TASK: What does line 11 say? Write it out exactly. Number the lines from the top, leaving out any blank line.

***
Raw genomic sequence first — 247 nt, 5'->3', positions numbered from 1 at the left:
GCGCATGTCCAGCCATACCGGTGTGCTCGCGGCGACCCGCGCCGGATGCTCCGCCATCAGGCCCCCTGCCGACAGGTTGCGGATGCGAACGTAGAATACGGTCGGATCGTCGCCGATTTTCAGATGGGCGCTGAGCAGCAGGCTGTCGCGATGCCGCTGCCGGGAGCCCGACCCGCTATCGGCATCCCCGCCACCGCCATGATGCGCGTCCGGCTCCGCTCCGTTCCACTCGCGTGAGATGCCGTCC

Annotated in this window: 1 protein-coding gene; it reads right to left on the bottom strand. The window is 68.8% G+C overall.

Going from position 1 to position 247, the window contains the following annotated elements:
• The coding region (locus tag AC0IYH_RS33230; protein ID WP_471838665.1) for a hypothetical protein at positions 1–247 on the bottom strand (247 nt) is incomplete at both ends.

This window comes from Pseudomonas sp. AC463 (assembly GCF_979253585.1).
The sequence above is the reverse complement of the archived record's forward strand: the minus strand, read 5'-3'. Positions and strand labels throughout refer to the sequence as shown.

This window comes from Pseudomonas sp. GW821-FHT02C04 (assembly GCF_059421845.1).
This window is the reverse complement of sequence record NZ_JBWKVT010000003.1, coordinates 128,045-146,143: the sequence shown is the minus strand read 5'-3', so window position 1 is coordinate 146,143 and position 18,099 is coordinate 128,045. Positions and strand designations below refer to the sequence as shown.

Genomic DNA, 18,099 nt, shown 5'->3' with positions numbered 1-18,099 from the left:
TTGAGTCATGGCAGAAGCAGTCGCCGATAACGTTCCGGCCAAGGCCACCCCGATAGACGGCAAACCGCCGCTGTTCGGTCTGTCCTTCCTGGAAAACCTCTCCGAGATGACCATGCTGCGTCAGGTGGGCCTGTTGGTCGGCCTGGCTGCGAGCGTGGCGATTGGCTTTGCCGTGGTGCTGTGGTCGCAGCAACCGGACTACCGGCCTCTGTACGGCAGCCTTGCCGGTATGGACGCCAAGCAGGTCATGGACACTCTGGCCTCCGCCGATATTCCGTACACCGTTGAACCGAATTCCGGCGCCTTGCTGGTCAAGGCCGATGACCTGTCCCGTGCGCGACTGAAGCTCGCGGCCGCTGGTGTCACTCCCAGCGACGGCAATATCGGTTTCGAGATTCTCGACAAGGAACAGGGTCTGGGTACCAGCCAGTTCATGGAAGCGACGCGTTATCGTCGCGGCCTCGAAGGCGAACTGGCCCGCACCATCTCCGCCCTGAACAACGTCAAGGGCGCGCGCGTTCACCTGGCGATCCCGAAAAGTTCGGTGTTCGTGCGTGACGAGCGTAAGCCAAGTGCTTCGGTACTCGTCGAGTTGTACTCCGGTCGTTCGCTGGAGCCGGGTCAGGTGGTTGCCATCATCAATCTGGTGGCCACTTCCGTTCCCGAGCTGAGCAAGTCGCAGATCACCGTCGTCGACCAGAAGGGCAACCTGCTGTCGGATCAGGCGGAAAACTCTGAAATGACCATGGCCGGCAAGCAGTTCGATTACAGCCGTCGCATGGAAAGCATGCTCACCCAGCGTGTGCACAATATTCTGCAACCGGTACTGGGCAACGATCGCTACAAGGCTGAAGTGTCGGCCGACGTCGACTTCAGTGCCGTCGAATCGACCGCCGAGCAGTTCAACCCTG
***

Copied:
TTGAGTCATGGCAGAAGCAGTCGCCGATAACGTTCCGGCCAAGGCCACCCCGATAGACGGCAAACCGCCGCTGTTCGGTCTGTCCTTCCTGGAAAACCTCTCCGAGATGACCATGCTGCGTCAGGTGGGCCTGTTGGTCGGCCTGGCTGCGAGCGTGGCGATTGGCTTTGCCGTGGTGCTGTGGTCGCAGCAACCGGACTACCGGCCTCTGTACGGCAGCCTTGCCGGTATGGACGCCAAGCAGGTCATGGACACTCTGGCCTCCGCCGATATTCCGTACACCGTTGAACCGAATTCCGGCGCCTTGCTGGTCAAGGCCGATGACCTGTCCCGTGCGCGACTGAAGCTCGCGGCCGCTGGTGTCACTCCCAGCGACGGCAATATCGGTTTCGAGATTCTCGACAAGGAACAGGGTCTGGGTACCAGCCAGTTCATGGAAGCGACGCGTTATCGTCGCGGCCTCGAAGGCGAACTGGCCCGCACCATCTCCGCCCTGAACAACGTCAAGGGCGCGCGCGTTCACCTGGCGATCCCGAAAAGTTCGGTGTTCGTGCGTGACGAGCGTAAGCCAAGTGCTTCGGTACTCGTCGAGTTGTACTCCGGTCGTTCGCTGGAGCCGGGTCAGGTGGTTGCCATCATCAATCTGGTGGCCACTTCCGTTCCCGAGCTGAGCAAGTCGCAGATCACCGTCGTCGACCAGAAGGGCAACCTGCTGTCGGATCAGGCGGAAAACTCTGAAATGACCATGGCCGGCAAGCAGTTCGATTACAGCCGTCGCATGGAAAGCATGCTCACCCAGCGTGTGCACAATATTCTGCAACCGGTACTGGGCAACGATCGCTACAAGGCTGAAGTGTCGGCCGACGTCGACTTCAGTGCCGTCGAATCGACCGCCGAGCAGTTCAACCCTG